Ways to Meet OSHA Requirements for Safety Signage

Every day, a high number of US workers service high-powered equipment, construct and repair roads, and produce goods we use regularly. For this reason, safety measures need to be taken so they can enjoy a workplace free of hazards and dangers.

One way is by introducing safety signs. They play a vital role in ensuring a safe workplace and workers who implement clear, effective visual communication registers fewer accidents and injuries, and witness increased efficiency and safe behavior through their facility.

If you’re an employer looking to realize such benefits and comply with federal standards for visual communication, below we suggest the best ways to meet OSHA requirements for safety signage.

Gain Understanding of ANSI and OSHA Requirements for Signage

OSHA’s guideline 29 CFR 1910.145, intended for signs and tags that identify hazards, outlines the specific requirements and explains when safety signs should be used. Such design elements are expanded upon in the ANSI Z535 standard, which uses alert symbols and pictograms to communicate risks and hazards.

Every aspect of sign design is dictated by the ANSI Z535, including standard sign and label colors, signal words such as warning and danger, letter style and size, as well as sign and label placement.

The last time the ANSI updated the Z535 safety sign standard was in 2017 and this is the standard employers must use when printing new labels. Replacing old ANSI signs is now voluntary but employers should consider updating them to avoid unnecessary confusion.

Recognize the Different Safety Signs

Safety signs are classified into three primary severity classifications – danger, warning, and guide signs, and each relates directly to the severity of hazards that are potentially present.

The most serious hazards are signaled by danger signs and special precautions must be taken. Preceded by the safety alert symbol, which looks like an exclamation mark inside a triangle, the “danger” signal word is printed in white letters on a red background. This type of sign informs that death or serious injuries are probable if the hazard isn’t avoided.

The warning sign describes a hazard that may result fatally or in a severe injury, but where the overall risk isn’t serious enough to necessitate a danger sign. A safety alert symbol precedes the warning word which is printed in black on an orange background.

Guide signs are directional signs usually placed on roads and highways, but also in airports, train stations and other public places. They’re green with white writing but come in other colors as well. Generally speaking, guide signs usually include the name of the place and the direction to reach the destination.

Know the Different Types of Safety Signage

Whenever hazards may be present throughout a facility, safety signs and labels should be posted. There are other types of signs that can help workers feel safe and remain productive without stressing concrete hazards. These signs include notice, general safety signs, admittance, fire safety, and non-hazard signs.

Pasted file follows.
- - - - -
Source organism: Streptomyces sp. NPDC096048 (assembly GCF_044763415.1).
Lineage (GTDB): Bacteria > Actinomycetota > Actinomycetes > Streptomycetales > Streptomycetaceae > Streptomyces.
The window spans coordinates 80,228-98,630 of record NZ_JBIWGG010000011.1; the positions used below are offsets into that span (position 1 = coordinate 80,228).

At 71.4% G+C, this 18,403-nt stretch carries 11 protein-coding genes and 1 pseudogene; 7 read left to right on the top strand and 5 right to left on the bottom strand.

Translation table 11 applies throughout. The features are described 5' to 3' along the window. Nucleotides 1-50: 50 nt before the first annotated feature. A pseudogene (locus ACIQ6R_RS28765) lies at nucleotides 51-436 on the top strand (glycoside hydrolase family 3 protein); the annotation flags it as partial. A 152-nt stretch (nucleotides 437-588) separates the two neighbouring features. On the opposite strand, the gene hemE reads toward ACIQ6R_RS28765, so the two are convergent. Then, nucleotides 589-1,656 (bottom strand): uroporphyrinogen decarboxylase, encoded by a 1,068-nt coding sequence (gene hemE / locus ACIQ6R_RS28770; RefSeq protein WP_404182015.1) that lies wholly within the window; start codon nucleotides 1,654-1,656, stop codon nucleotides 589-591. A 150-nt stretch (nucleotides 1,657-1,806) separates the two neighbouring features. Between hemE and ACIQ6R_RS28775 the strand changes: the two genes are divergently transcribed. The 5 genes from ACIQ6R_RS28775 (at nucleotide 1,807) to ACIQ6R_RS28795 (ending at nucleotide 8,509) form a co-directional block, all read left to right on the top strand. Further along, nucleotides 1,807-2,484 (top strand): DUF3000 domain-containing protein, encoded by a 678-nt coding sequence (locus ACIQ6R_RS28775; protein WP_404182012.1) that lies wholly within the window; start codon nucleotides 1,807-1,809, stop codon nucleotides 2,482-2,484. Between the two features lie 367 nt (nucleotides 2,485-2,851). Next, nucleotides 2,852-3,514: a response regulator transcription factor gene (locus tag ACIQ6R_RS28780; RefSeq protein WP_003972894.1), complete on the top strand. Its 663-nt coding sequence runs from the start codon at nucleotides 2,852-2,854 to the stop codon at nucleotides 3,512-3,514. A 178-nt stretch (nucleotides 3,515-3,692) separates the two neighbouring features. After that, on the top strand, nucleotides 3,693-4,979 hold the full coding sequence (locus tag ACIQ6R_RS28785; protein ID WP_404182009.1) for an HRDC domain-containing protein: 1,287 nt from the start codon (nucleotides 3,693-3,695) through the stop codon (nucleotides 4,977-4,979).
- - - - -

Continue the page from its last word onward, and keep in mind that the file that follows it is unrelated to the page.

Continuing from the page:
Notice signs usually provide information about a specific machine, building or equipment. They outline procedures, instructions, rules, maintenance information, and directions unrelated to personal injuries. General safety signs are typically messages related to health, sanitation, medical equipment, first aid, and suggested general safety measures. Admittance sign alerts are those explaining the dangers and consequences related to entering a restricted area.

Fire safety signs are designed to point out emergency firefighting equipment and fire exits. Lastly, non-hazard signs communicate general safety facility information through simple text and clear symbols, but shouldn’t be used to communicate risks, hazards, or dangers. Technically speaking they are not safety signs but they do promote a safer workplace.  

Learn Where to Place Them

It can be difficult to know where and when signs should be placed. You can look at OSHA’s rule 29 CFR 1910.145(f)(3) to see when and where signs should be placed throughout a facility and prevent accidental injury or illness to employees who’re exposed to hazardous or potentially hazardous conditions, operations, or equipment. The rule states that once it is determined that safety signage is needed, signs must be placed “as close as safely possible” to the nearby hazard.

If you wonder where exactly to place certain types of signs, check with OSHA as it outlines different guidelines for placement, depending on the type of sign and remember that workers must be able to see the signs from a safe distance and be able to react appropriately before being exposed to it.

Final Thoughts

To ensure proper safety and protection of your employees, it’s your responsibility as an employer to look at the OSHA requirements for safety signage as a way to alert and inform viewers about possible hazards and dangers. This will result in a safer and more productive work environment.

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